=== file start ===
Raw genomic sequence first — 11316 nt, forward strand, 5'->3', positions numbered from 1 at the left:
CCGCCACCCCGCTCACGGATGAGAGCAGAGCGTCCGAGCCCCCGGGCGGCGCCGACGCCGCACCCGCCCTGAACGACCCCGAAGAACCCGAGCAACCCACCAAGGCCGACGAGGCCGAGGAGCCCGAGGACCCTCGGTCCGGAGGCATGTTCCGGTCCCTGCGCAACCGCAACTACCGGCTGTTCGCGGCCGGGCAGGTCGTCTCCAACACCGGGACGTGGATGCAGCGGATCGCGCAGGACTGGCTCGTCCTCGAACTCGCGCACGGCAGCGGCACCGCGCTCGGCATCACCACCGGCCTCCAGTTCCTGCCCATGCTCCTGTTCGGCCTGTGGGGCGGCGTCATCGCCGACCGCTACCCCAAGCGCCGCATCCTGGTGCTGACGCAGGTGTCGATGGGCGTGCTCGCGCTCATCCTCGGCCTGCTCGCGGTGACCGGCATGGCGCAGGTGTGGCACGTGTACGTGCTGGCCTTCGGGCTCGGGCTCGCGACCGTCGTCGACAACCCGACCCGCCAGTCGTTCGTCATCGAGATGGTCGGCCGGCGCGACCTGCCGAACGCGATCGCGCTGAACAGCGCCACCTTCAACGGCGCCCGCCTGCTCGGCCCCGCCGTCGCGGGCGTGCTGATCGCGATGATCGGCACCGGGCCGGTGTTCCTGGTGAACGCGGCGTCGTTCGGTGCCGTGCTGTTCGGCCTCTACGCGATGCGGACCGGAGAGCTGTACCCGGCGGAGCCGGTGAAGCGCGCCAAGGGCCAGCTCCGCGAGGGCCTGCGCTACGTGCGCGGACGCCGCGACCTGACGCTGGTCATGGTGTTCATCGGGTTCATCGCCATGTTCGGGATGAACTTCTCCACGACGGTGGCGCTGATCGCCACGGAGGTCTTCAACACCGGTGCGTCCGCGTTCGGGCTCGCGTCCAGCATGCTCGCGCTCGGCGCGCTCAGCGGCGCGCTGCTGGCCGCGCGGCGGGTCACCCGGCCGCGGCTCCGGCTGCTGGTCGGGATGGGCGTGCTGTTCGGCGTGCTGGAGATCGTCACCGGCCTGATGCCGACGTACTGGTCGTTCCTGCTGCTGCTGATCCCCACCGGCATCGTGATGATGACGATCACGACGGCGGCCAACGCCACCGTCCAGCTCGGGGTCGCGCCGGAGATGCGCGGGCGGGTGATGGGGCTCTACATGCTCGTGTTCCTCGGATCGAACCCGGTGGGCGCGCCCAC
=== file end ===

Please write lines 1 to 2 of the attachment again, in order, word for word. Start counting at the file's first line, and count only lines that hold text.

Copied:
Raw genomic sequence first — 11316 nt, forward strand, 5'->3', positions numbered from 1 at the left:
CCGCCACCCCGCTCACGGATGAGAGCAGAGCGTCCGAGCCCCCGGGCGGCGCCGACGCCGCACCCGCCCTGAACGACCCCGAAGAACCCGAGCAACCCACCAAGGCCGACGAGGCCGAGGAGCCCGAGGACCCTCGGTCCGGAGGCATGTTCCGGTCCCTGCGCAACCGCAACTACCGGCTGTTCGCGGCCGGGCAGGTCGTCTCCAACACCGGGACGTGGATGCAGCGGATCGCGCAGGACTGGCTCGTCCTCGAACTCGCGCACGGCAGCGGCACCGCGCTCGGCATCACCACCGGCCTCCAGTTCCTGCCCATGCTCCTGTTCGGCCTGTGGGGCGGCGTCATCGCCGACCGCTACCCCAAGCGCCGCATCCTGGTGCTGACGCAGGTGTCGATGGGCGTGCTCGCGCTCATCCTCGGCCTGCTCGCGGTGACCGGCATGGCGCAGGTGTGGCACGTGTACGTGCTGGCCTTCGGGCTCGGGCTCGCGACCGTCGTCGACAACCCGACCCGCCAGTCGTTCGTCATCGAGATGGTCGGCCGGCGCGACCTGCCGAACGCGATCGCGCTGAACAGCGCCACCTTCAACGGCGCCCGCCTGCTCGGCCCCGCCGTCGCGGGCGTGCTGATCGCGATGATCGGCACCGGGCCGGTGTTCCTGGTGAACGCGGCGTCGTTCGGTGCCGTGCTGTTCGGCCTCTACGCGATGCGGACCGGAGAGCTGTACCCGGCGGAGCCGGTGAAGCGCGCCAAGGGCCAGCTCCGCGAGGGCCTGCGCTACGTGCGCGGACGCCGCGACCTGACGCTGGTCATGGTGTTCATCGGGTTCATCGCCATGTTCGGGATGAACTTCTCCACGACGGTGGCGCTGATCGCCACGGAGGTCTTCAACACCGGTGCGTCCGCGTTCGGGCTCGCGTCCAGCATGCTCGCGCTCGGCGCGCTCAGCGGCGCGCTGCTGGCCGCGCGGCGGGTCACCCGGCCGCGGCTCCGGCTGCTGGTCGGGATGGGCGTGCTGTTCGGCGTGCTGGAGATCGTCACCGGCCTGATGCCGACGTACTGGTCGTTCCTGCTGCTGCTGATCCCCACCGGCATCGTGATGATGACGATCACGACGGCGGCCAACGCCACCGTCCAGCTCGGGGTCGCGCCGGAGATGCGCGGGCGGGTGATGGGGCTCTACATGCTCGTGTTCCTCGGATCGAACCCGGTGGGCGCGCCCAC